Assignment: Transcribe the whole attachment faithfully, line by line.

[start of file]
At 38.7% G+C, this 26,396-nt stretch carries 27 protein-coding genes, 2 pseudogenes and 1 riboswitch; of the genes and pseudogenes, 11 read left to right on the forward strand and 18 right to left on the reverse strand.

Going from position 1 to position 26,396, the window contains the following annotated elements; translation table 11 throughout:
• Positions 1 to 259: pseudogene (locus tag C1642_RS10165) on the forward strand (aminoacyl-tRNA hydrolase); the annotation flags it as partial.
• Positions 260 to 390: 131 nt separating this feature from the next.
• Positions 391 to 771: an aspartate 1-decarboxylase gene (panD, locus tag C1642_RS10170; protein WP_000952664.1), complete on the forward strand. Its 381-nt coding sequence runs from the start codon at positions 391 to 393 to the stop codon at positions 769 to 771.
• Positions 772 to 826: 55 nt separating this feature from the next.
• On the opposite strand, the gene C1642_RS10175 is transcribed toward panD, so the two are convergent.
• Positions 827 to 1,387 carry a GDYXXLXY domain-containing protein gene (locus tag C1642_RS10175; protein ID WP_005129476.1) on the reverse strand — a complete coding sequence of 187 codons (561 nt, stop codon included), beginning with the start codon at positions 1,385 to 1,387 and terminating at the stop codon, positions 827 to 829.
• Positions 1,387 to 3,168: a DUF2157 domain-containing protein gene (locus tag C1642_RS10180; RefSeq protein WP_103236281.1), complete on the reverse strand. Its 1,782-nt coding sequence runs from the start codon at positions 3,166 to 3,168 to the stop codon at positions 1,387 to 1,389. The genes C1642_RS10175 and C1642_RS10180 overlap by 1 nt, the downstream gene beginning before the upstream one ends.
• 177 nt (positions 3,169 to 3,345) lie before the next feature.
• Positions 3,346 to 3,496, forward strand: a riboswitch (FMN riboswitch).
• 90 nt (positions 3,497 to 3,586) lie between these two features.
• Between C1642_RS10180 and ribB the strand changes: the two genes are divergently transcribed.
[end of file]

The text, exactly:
At 38.7% G+C, this 26,396-nt stretch carries 27 protein-coding genes, 2 pseudogenes and 1 riboswitch; of the genes and pseudogenes, 11 read left to right on the forward strand and 18 right to left on the reverse strand.

Going from position 1 to position 26,396, the window contains the following annotated elements; translation table 11 throughout:
• Positions 1 to 259: pseudogene (locus tag C1642_RS10165) on the forward strand (aminoacyl-tRNA hydrolase); the annotation flags it as partial.
• Positions 260 to 390: 131 nt separating this feature from the next.
• Positions 391 to 771: an aspartate 1-decarboxylase gene (panD, locus tag C1642_RS10170; protein WP_000952664.1), complete on the forward strand. Its 381-nt coding sequence runs from the start codon at positions 391 to 393 to the stop codon at positions 769 to 771.
• Positions 772 to 826: 55 nt separating this feature from the next.
• On the opposite strand, the gene C1642_RS10175 is transcribed toward panD, so the two are convergent.
• Positions 827 to 1,387 carry a GDYXXLXY domain-containing protein gene (locus tag C1642_RS10175; protein ID WP_005129476.1) on the reverse strand — a complete coding sequence of 187 codons (561 nt, stop codon included), beginning with the start codon at positions 1,385 to 1,387 and terminating at the stop codon, positions 827 to 829.
• Positions 1,387 to 3,168: a DUF2157 domain-containing protein gene (locus tag C1642_RS10180; RefSeq protein WP_103236281.1), complete on the reverse strand. Its 1,782-nt coding sequence runs from the start codon at positions 3,166 to 3,168 to the stop codon at positions 1,387 to 1,389. The genes C1642_RS10175 and C1642_RS10180 overlap by 1 nt, the downstream gene beginning before the upstream one ends.
• 177 nt (positions 3,169 to 3,345) lie before the next feature.
• Positions 3,346 to 3,496, forward strand: a riboswitch (FMN riboswitch).
• 90 nt (positions 3,497 to 3,586) lie between these two features.
• Between C1642_RS10180 and ribB the strand changes: the two genes are divergently transcribed.